Children learning to live bravely

learning-difficulties-OCD

Children with learning differences are some of the bravest children I know. They show grit, resilience and a level of persistence that some of us would only dream of. Overlapping the category of children with learning differences are children with high sensitivities and high anxiety. They too blow me away with their inner strength and courage. 

So let me share some stories of children living bravely.

Archie

Archie was nine years old when he came to me. Due to a combination of ADHD and Dyslexia he found himself in year 4 reading and writing at the age of a 6 year old. He was so embarrassed about the standard of his writing that his anxiety in this area had developed into OCD symptoms.

A voice in his head would constantly tell him to touch things three times, or only eat certain foods. Despite what would be crippling obstacles for many of us, Archie got up every day and went to school and sat in the classroom trying his best at what he could do. Many adults in Archie’s life could only see the down side of his work and his behaviour. Questions would be asked: why can’t he just get his homework done? Why can’t he sit still for longer? Why does he have to be disruptive by talking all the time?

I saw Archie from a different perspective. I would advocate for Archie and say,

imagine sitting in a room for 5 hours where everything happening in that room is incredibly difficult for you.

Now imagine doing this not once, not twice, but day after day, month after month and term after term. I would tell the staff and Archie’s parents that I was amazed that Archie got up in the morning and made it to school. I believed we should celebrate the fact that he turned up! And, not only did he turn up but he tried his best. Like the song popular back in 2011: Archie got knocked down and he got up again – each and every day.

That, for me, is living bravely.

Poppy

Poppy came to me with an OCD condition that meant everything (that is everything) she touched, she would have to touch 5 times. So if she touched her sandwich for lunch she would have to tap it 5 times. If her knee accidentally banged her desk she would then have to touch the desk 5 times with her knee.

As you can imagine this was a condition that Poppy did not want her class mates to know about. So, not only did she have a voice in her head telling her to do rather bizarre things – she then had to spend a huge amount of energy trying to hide this from her friends.

Anyone that has worked with children with anxiety-based conditions and OCD will know there is no quick fix. It is a slow process of building the child’s inner voice up to develop control over the voice that does not seem to be in the child’s best interest. For a child to stand strong and stand up to that all-consuming powerful voice in the head that says – touch this 5 times – takes amazing bravery. But this is what poppy did. Slowly, and with growing confidence, Poppy started to take back control of her mind and stand up to the voice in her head.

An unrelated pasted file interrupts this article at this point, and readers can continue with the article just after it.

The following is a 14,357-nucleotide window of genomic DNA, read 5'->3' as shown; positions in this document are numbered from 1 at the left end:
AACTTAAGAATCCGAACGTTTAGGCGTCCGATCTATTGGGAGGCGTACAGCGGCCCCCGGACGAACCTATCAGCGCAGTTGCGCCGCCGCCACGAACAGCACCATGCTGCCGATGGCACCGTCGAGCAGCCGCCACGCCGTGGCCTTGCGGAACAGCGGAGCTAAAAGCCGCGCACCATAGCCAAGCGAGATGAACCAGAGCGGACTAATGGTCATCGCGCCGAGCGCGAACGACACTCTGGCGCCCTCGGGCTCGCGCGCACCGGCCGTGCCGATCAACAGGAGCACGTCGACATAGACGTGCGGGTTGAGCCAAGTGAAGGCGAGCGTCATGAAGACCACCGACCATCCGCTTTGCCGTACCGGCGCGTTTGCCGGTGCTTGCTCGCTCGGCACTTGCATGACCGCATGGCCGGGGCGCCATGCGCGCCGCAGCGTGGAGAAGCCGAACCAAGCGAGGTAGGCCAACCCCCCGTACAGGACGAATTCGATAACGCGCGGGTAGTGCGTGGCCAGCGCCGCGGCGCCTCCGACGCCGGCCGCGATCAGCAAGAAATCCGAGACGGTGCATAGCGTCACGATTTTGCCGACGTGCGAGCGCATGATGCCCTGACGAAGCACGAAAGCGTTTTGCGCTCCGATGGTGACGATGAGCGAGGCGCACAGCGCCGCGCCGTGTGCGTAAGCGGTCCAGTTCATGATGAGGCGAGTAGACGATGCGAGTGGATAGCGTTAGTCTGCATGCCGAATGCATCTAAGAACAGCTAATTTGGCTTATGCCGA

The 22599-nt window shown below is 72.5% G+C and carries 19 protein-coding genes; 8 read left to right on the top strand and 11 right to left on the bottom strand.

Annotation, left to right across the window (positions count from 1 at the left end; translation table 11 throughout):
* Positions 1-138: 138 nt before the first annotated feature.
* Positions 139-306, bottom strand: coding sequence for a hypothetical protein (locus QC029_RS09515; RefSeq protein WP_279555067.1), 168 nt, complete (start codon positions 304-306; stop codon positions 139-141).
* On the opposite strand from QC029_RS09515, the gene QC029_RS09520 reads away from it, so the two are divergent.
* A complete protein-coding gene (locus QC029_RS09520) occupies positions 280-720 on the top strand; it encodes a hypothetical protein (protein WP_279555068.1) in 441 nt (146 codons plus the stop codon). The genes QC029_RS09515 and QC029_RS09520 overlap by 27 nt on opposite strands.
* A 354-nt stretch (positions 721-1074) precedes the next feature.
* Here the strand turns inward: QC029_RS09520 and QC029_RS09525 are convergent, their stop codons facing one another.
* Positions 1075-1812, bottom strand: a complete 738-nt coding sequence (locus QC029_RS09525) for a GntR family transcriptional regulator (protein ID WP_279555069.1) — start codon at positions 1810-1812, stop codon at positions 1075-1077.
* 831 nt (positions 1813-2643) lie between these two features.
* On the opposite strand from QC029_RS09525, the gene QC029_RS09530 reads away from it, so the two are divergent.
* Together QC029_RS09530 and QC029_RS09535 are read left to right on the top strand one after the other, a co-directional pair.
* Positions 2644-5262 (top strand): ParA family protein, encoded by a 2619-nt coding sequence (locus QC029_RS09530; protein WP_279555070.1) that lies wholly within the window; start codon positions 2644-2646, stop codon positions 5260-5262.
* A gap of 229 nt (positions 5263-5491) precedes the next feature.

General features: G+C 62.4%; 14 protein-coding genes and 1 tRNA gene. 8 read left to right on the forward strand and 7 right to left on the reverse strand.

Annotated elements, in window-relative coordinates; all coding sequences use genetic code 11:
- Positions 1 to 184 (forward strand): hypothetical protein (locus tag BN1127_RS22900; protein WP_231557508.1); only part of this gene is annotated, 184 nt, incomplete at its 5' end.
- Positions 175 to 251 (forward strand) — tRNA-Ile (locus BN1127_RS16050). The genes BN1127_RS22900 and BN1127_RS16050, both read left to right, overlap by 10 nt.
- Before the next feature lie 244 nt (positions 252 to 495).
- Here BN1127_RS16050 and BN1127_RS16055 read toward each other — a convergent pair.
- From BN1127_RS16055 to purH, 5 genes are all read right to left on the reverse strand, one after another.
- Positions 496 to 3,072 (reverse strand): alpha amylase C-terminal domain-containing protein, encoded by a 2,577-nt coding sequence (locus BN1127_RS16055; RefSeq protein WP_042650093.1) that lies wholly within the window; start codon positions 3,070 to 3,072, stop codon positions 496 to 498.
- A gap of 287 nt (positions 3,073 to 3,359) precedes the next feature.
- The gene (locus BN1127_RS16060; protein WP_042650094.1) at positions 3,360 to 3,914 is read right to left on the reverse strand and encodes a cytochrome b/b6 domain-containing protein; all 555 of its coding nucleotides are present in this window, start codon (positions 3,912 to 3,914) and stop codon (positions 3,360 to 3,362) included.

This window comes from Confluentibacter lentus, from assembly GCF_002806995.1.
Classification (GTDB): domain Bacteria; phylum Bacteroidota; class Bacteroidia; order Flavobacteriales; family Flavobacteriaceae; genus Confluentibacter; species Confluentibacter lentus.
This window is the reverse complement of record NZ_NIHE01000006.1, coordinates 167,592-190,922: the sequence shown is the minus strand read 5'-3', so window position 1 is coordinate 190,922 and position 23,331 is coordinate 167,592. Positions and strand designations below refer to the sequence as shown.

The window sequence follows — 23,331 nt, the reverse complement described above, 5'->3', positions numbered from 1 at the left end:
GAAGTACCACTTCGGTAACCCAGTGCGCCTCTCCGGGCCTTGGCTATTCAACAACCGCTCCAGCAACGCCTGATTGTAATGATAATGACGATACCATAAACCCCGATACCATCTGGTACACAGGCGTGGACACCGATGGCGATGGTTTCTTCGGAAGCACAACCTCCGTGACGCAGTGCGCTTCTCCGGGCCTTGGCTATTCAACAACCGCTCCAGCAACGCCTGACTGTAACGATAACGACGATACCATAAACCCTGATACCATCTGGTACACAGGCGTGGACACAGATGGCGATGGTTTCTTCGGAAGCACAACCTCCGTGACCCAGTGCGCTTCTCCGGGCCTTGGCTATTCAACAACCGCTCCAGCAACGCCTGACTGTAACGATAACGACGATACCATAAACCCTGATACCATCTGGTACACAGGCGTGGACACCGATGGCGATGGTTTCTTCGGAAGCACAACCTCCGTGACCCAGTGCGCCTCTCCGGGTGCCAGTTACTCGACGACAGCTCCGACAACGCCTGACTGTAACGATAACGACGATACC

Poppy was 7 years old at the time.

Poppy lived bravely.

If you have ever witnessed a child trying to stand up to the negative voice in their head and find the grit to cope with the uncomfortable physical and emotional sensations that come with this – you will understand that this is living bravely indeed.

Sam

Sam came to me because he had tummy pains – and there was no medical reason for them. The doctor believed he had anxiety. Many parents will know that for young children (and old adults!) the stomach is one of the first places we can sense our anxiety. The more difficult process is to find out why a young child might have anxiety-based tummy pains, as often young children are unsure themselves what they’re anxious about.

After some playful based therapy, I found the reason for Sam’s tummy pains. He was being bullied at school. Like many cases of bullying it was not the stereotypical physical or name calling bullying – it was the insidious silent treatment.

A group of children, with a leader of course, was making Sam’s life a misery at school. They would purposely exclude him from playing with them at morning tea and lunch time. They would invite each other on play dates in front of him – and never invite Sam. If he tried to talk to them they would turn their heads or walk away. All of this was done away from the eyes of teachers and parents. Understandably, Sam became withdrawn and reluctant to go to school.

But he still did go to school.

Like Archie in the earlier story, even though the obstacles were stacked against him, Sam turned up.

Sam was six and a half years old.

Sam was taught strategies for dealing with bullying and he moved through processes to help him live an anxiety-free childhood. Teachers worked in a collaborative way to decrease bullying from the school.

I can still see little Sam’s face when he came to me for his first visit. And I still think about how Sam felt so miserable, felt so lonely and felt so anxious at school – due to the bullying – yet somehow, from somewhere, he found an inner strength to stay in the classroom and not run out of the door.

Sam lived bravely.

And many children live bravely in these almost hidden ways every day of every year. Many children find the school day incredibly difficult – perhaps because they have a learning difference, perhaps because they have anxiety, perhaps because they have no food in their belly or a myriad of other reasons. Yet they stick it out. Many give it their best shot. Many smile and you would never know the inner strength they are showing just by being there.

And, I for one, celebrate these brave wee people!

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